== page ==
The HI-STORM UMAX cask model by Holtec International, used to store dry spent nuclear fuel, has been criticized in public meetings as being susceptible to cracking after years of storage. Holtec and Southern California Edison were awarded a permit to store spent nuclear fuel at the San Onofre Nuclear Generating Station site last year.

Image: Published by Holtec International, as posted by Soapbox

Letter from Donna Gilmore, San Clemente

San Onofre Nuclear Generating Station’s 51 nuclear waste canisters may be cracking. They cannot be inspected, repaired or maintained and have no early warning prior to a radiation release. Each canister contains about as much Cesium-137 as released from Chernobyl. Waste can explode if exposed to air. Radiation will go wherever the wind blows. Southern California Edison has no plans in place to stop this. They plan more thin-walled (five-eighths-inch) canisters. A 2015 Sandia National Laboratories report states once started, cracks can penetrate the canister wall in less than five years. San Onofre canister loading began in 2003.

The Nuclear Regulatory Commission’s Mark Lombard said canisters cannot be inspected. Holtec’s canister vendor said they cannot be repaired.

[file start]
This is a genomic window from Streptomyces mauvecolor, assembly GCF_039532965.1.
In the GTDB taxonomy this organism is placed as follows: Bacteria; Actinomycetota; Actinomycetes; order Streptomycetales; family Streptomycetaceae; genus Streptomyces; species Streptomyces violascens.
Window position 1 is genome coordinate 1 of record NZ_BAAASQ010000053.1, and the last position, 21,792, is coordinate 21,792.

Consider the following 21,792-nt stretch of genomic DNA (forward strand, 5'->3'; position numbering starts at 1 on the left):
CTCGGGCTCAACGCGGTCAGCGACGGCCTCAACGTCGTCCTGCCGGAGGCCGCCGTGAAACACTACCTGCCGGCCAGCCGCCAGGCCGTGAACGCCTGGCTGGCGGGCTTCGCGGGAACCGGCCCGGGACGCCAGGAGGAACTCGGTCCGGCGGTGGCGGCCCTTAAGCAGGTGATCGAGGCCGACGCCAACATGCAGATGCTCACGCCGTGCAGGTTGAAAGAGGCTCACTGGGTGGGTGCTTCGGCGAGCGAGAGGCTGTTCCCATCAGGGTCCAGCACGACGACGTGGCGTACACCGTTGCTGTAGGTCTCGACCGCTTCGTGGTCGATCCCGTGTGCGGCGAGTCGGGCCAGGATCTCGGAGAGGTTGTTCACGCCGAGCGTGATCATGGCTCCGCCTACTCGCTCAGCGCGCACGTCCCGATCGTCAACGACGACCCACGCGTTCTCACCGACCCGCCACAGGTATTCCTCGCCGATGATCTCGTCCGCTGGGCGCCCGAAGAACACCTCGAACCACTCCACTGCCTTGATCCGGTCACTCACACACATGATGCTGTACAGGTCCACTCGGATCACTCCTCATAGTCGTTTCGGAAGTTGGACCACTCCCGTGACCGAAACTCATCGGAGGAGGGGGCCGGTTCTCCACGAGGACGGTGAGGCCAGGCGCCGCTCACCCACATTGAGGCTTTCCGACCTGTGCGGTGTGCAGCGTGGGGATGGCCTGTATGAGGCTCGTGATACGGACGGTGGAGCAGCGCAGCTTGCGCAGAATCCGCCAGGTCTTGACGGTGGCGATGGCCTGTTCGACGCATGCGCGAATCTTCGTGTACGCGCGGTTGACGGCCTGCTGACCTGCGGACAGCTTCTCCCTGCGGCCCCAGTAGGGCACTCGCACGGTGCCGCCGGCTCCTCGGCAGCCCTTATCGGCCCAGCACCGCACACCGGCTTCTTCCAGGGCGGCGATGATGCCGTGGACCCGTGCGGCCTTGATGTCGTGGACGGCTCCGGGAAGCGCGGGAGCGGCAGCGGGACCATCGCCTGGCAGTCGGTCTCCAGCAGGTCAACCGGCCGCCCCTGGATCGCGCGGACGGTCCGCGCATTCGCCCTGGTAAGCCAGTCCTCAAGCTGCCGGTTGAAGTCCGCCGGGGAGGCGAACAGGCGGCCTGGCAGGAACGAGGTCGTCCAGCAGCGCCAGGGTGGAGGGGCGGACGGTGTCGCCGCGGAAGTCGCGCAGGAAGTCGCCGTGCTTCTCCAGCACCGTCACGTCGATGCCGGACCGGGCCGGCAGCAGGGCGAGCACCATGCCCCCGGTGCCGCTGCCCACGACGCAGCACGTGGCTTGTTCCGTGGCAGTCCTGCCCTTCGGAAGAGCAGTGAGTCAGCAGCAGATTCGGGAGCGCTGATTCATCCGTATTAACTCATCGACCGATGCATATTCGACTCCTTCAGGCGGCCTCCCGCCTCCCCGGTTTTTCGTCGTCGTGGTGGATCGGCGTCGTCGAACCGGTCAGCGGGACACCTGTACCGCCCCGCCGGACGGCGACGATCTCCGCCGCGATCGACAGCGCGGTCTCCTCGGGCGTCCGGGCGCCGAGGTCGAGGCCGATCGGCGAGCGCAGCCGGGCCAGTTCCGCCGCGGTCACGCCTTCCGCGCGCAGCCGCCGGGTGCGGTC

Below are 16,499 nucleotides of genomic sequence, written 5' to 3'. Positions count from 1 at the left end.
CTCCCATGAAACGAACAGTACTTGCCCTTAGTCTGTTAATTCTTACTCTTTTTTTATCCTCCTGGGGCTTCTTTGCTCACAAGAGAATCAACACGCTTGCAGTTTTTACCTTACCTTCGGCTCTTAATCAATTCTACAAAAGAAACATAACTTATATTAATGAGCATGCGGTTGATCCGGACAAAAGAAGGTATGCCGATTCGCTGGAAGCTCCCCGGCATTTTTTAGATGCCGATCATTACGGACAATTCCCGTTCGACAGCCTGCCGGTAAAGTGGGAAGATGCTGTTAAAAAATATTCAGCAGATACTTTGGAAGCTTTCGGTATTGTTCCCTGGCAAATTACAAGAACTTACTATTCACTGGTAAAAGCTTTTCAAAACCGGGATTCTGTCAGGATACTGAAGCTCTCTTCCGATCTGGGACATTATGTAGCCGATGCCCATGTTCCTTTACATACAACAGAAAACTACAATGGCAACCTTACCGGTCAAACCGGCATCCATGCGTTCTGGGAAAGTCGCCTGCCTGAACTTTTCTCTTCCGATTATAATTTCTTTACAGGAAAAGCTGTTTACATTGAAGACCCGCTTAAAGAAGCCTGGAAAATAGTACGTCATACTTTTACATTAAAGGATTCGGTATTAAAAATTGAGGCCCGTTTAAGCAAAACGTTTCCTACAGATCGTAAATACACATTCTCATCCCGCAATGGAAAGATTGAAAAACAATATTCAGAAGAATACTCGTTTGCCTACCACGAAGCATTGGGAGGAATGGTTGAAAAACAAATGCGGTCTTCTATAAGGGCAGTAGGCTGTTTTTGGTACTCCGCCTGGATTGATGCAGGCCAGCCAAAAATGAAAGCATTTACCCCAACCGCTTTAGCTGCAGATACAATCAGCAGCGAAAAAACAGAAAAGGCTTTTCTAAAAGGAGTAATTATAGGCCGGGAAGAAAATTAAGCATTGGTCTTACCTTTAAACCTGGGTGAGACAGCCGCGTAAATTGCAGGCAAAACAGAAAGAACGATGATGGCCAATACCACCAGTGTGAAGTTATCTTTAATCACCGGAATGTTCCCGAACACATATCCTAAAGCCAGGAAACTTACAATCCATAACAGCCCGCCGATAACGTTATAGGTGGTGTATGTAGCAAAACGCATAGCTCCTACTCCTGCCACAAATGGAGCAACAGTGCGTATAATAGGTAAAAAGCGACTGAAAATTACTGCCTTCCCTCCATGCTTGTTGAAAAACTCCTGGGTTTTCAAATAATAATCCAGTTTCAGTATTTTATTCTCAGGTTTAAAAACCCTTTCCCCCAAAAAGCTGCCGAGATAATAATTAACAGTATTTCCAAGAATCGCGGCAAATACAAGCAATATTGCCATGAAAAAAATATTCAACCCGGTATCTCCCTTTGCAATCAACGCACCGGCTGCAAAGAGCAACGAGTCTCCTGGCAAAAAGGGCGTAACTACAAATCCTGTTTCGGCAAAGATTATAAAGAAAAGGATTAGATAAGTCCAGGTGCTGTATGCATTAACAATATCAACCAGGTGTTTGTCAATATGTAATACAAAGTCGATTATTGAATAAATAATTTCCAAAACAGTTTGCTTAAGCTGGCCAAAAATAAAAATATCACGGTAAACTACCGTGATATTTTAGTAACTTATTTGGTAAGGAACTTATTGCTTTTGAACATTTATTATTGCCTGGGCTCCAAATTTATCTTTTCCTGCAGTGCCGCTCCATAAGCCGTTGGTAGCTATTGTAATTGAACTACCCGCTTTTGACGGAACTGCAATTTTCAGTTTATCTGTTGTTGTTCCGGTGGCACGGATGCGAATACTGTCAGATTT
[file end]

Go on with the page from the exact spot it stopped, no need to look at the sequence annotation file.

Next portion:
Southern California Edison’s Coastal Permit required Special Conditions: canisters must be inspected, repaired, maintained, monitored and transportable—but only after 20 years! Communities must demand the Coastal Commission revoke SCE Permit 9-15-0162 until Special Conditions are met. SCE can meet these with thick-walled (10 inches or more) metal casks used in most of the world.

To transport, canisters need up to 45 years cooling and cannot have cracks. Canisters may start exploding before moved. And what community wants cracking nuclear waste canisters?

Donna Gilmore, on March 31, 2016 in Letters to the Editor, SOAPBOX, as posted at